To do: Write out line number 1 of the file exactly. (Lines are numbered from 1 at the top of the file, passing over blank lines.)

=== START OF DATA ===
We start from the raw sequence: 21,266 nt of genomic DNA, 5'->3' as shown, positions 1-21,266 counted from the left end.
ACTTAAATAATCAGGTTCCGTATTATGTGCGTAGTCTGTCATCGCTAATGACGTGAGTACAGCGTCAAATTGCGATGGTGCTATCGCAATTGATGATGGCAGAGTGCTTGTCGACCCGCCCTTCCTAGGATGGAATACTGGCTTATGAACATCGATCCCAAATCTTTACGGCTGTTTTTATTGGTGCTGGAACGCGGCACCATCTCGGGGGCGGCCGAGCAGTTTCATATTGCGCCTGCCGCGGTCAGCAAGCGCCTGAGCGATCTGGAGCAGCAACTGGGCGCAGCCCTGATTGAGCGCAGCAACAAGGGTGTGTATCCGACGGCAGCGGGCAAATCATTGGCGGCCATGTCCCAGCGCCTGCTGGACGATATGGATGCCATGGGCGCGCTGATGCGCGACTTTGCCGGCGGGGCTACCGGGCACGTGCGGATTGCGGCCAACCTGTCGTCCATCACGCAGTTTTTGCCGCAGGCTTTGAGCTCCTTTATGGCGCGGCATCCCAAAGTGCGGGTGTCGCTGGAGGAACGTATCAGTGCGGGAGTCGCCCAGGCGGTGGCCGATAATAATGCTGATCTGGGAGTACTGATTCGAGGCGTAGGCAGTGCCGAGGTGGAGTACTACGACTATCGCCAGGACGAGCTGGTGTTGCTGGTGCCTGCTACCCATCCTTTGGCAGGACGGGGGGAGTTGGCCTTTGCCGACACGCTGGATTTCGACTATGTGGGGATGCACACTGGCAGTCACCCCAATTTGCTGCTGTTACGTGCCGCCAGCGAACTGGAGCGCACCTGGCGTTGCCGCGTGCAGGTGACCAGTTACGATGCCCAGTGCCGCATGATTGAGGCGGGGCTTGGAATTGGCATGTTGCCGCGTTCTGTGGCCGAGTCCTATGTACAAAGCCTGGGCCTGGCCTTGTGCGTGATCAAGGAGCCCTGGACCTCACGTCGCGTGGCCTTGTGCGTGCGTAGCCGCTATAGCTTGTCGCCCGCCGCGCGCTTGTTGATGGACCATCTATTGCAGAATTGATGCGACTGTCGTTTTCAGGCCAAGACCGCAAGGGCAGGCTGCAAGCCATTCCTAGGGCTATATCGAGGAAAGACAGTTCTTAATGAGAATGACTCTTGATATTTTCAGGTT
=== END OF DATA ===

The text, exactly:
We start from the raw sequence: 21,266 nt of genomic DNA, 5'->3' as shown, positions 1-21,266 counted from the left end.